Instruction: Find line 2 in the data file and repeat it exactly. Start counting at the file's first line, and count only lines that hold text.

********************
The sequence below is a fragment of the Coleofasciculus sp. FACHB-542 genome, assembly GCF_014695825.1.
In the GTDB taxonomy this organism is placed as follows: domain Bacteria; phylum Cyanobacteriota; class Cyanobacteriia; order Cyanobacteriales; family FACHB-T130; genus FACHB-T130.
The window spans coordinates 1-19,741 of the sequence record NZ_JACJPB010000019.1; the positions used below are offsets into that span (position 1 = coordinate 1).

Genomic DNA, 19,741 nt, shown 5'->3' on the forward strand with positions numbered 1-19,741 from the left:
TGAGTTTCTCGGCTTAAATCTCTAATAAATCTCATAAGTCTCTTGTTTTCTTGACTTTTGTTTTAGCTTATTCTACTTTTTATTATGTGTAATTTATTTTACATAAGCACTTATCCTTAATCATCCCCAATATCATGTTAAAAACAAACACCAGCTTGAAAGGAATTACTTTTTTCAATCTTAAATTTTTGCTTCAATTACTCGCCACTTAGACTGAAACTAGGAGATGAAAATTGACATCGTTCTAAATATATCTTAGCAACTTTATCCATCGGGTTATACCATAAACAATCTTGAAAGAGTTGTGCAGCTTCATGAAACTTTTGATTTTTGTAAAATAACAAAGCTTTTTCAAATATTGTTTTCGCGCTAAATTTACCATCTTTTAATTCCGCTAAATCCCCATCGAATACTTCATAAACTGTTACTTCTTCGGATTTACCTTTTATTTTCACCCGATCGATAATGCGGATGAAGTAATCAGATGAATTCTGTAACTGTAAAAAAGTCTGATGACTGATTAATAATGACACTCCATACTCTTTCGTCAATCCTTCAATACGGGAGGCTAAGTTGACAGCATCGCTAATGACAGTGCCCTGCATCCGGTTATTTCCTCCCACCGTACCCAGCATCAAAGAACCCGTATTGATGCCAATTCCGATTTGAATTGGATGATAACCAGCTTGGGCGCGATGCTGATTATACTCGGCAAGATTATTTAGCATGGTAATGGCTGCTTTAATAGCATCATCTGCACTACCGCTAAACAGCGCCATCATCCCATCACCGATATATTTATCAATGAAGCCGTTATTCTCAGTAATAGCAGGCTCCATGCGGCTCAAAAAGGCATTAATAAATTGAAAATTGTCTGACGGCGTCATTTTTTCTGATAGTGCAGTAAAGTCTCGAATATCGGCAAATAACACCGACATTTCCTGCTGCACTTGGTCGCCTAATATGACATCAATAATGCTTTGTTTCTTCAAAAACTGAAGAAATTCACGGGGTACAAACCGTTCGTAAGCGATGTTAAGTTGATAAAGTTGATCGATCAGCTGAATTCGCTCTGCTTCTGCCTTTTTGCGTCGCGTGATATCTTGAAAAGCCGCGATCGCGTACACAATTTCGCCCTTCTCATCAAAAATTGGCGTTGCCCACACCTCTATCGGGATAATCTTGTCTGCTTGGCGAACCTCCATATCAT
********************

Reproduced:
In the GTDB taxonomy this organism is placed as follows: domain Bacteria; phylum Cyanobacteriota; class Cyanobacteriia; order Cyanobacteriales; family FACHB-T130; genus FACHB-T130.